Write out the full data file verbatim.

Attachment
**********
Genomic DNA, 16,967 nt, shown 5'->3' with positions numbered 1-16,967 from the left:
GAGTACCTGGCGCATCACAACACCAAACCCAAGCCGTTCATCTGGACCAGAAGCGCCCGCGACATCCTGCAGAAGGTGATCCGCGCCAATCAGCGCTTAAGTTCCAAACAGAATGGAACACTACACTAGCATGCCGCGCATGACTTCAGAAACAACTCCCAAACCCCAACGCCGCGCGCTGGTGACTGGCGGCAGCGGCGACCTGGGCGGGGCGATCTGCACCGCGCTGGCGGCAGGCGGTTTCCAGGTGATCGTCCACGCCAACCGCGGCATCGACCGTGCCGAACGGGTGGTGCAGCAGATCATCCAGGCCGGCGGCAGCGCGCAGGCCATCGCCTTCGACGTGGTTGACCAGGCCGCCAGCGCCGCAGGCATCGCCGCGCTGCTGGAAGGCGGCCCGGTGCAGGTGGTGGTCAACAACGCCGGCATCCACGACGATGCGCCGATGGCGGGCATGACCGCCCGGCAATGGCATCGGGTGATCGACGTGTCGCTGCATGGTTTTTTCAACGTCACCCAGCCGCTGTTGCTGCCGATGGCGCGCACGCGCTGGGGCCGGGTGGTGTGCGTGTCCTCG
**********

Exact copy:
Genomic DNA, 16,967 nt, shown 5'->3' with positions numbered 1-16,967 from the left:
GAGTACCTGGCGCATCACAACACCAAACCCAAGCCGTTCATCTGGACCAGAAGCGCCCGCGACATCCTGCAGAAGGTGATCCGCGCCAATCAGCGCTTAAGTTCCAAACAGAATGGAACACTACACTAGCATGCCGCGCATGACTTCAGAAACAACTCCCAAACCCCAACGCCGCGCGCTGGTGACTGGCGGCAGCGGCGACCTGGGCGGGGCGATCTGCACCGCGCTGGCGGCAGGCGGTTTCCAGGTGATCGTCCACGCCAACCGCGGCATCGACCGTGCCGAACGGGTGGTGCAGCAGATCATCCAGGCCGGCGGCAGCGCGCAGGCCATCGCCTTCGACGTGGTTGACCAGGCCGCCAGCGCCGCAGGCATCGCCGCGCTGCTGGAAGGCGGCCCGGTGCAGGTGGTGGTCAACAACGCCGGCATCCACGACGATGCGCCGATGGCGGGCATGACCGCCCGGCAATGGCATCGGGTGATCGACGTGTCGCTGCATGGTTTTTTCAACGTCACCCAGCCGCTGTTGCTGCCGATGGCGCGCACGCGCTGGGGCCGGGTGGTGTGCGTGTCCTCG